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The legislation would limit use of facial recognition to investigations of certain violent crimes, human trafficking offenses or ongoing threats to public safety. If passed, it would be the state’s first limitation on the tech.
Fast-food companies have collected enough signatures to force a referendum on a state law intended to boost wages for restaurant workers and an effort to overturn an environmental safety law has qualified for the ballot.
Republican state lawmakers dissolved a nonpartisan group that ensured tax dollars were properly spent in February 2021. But with tax revenues flush, it may be time to bring back the division.
The General Assembly will study the two-year budget that includes about 25 percent more spending annually than the current year’s budget, including $2.3 billion on roads and $717 million on bridges.
President Joe Biden urged lawmakers to “finish the job” on a range of economic and social issues in his second State of the Union address.
When it comes to addressing gun violence, local governments are on the front lines. But a successful decades-long campaign by the NRA for state laws preempting localities from regulating firearms is undercutting them.
The practice is more eco-friendly than traditional burial or cremation options and a group of state legislators are working on crafting a bill to, hopefully, get voted upon this session. Five states have already legalized the practice.
The town has a backlog of issues that must be addressed in the coming years, like increased service costs and city vehicle replacements. Officials are considering raising taxes by several cents to offset the costs.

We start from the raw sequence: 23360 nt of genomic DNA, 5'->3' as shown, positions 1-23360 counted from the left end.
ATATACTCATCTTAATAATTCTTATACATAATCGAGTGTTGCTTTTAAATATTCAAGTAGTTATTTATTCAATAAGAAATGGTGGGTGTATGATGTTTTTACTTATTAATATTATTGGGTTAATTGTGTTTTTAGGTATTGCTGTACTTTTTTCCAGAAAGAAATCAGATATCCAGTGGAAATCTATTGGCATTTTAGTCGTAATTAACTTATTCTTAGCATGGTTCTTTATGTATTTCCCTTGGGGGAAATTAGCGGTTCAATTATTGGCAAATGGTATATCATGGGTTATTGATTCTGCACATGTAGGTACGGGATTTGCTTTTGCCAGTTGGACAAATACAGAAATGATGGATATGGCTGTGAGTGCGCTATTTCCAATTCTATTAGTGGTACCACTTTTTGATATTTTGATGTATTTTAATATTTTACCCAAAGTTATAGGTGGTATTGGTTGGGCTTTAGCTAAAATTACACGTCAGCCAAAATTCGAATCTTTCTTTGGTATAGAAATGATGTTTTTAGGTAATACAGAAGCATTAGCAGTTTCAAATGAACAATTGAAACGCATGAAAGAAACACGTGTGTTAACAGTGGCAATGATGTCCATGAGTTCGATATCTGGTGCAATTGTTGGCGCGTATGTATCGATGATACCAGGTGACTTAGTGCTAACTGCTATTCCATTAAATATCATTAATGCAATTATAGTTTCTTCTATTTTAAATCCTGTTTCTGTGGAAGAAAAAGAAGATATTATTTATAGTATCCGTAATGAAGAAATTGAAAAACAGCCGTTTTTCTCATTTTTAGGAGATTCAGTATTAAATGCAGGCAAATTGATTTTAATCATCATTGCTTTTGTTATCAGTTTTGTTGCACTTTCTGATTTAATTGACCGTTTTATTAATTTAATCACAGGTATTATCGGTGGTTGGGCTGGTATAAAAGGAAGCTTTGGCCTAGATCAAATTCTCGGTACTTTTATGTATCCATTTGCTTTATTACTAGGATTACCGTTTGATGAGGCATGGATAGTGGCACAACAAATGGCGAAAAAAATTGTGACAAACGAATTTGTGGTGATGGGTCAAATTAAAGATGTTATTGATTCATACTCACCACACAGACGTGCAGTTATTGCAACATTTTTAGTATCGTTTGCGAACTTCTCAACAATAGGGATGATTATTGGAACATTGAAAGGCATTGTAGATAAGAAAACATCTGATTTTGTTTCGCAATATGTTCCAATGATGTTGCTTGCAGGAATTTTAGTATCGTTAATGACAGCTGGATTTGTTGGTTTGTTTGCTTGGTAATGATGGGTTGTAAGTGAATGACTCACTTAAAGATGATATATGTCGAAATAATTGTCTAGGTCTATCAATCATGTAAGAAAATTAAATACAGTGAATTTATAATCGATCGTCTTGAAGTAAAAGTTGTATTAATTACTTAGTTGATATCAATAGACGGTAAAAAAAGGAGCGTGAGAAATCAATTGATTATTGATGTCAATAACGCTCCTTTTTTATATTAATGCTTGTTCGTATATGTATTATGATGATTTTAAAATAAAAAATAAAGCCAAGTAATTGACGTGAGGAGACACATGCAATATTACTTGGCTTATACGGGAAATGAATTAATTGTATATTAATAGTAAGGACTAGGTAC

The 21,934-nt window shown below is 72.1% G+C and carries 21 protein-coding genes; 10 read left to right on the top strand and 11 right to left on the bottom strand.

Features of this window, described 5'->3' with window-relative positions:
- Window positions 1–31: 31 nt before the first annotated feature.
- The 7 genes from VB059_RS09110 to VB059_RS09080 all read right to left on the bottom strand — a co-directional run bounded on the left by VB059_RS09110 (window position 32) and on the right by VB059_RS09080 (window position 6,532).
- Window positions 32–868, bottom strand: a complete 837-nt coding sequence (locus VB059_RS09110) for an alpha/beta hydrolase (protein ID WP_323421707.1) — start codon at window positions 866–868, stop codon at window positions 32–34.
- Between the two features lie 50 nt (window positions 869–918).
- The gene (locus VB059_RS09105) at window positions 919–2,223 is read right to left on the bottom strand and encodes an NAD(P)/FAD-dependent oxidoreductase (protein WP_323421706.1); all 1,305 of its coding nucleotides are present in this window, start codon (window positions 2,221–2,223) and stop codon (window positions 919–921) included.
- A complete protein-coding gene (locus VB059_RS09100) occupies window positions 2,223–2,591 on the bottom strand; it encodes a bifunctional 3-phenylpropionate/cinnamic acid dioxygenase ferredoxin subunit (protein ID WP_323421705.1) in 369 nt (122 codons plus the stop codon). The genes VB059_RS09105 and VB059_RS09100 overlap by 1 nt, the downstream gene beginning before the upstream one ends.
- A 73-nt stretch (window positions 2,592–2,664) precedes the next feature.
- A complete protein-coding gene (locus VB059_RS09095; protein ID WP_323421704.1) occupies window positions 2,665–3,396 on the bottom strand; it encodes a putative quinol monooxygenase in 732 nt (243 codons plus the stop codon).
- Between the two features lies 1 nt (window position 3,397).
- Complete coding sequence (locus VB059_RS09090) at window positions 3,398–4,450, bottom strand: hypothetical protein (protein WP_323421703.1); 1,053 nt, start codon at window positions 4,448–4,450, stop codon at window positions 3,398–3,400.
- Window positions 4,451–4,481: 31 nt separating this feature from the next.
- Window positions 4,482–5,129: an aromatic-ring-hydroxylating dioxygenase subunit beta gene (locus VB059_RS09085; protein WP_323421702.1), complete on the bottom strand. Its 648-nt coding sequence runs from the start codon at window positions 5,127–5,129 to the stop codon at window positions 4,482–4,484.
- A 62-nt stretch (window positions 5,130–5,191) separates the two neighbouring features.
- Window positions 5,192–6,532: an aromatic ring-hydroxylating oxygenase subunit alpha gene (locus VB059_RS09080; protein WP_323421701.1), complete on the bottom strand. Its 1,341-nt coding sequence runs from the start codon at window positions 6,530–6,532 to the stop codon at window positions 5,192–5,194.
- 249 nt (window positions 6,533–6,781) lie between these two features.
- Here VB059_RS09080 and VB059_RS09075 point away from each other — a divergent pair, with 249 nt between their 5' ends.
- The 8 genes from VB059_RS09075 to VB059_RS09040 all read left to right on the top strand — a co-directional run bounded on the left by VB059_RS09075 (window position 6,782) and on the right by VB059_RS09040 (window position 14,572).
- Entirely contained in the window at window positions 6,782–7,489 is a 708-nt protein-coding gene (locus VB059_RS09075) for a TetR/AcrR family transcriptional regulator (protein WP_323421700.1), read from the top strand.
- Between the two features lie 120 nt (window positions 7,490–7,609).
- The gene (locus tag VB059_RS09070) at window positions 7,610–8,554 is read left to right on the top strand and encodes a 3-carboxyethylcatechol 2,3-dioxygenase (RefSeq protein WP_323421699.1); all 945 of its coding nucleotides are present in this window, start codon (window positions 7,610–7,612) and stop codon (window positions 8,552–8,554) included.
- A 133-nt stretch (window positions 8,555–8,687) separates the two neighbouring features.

City Council President Paul Krekorian believes that when it comes to establishing a redistricting commission, state lawmakers may not be aware of or understand the nuances of making good policy at the city level.
It’s easy to run against the downtown establishment, but neighborhood revival is a difficult process. Only a few mayors have been able to achieve success as both downtown promoters and neighborhood advocates.
Republican and Democratic legislators can be counted on pulling in opposite directions on ESG investing, police reform and LGBTQ issues, where the focus will be on transgender rights and school curriculum.
By some estimates, the state will have $69 billion of “new money” to spend, but it is still unclear how the funds will be used, if it gets spent at all. This year’s proposed budgets don’t show much deviation from prior years.
The state has ambitious goals to end natural-gas usage over the next several years as a way to reduce its greenhouse gas emissions. But storms and fires are more routinely causing residents to go days or weeks without power.
The first year of the state’s Climate Action Plan to reduce greenhouse gas emissions to net zero by 2050 was marked by billions being pledged on facilities to help the state meet that goal. But there still is a lot of work to be done.
The second-largest appraisal district in the state struggled for 72 days after their computers, emails and website were hacked on Election Day. The district is now increasing its cybersecurity safeguards.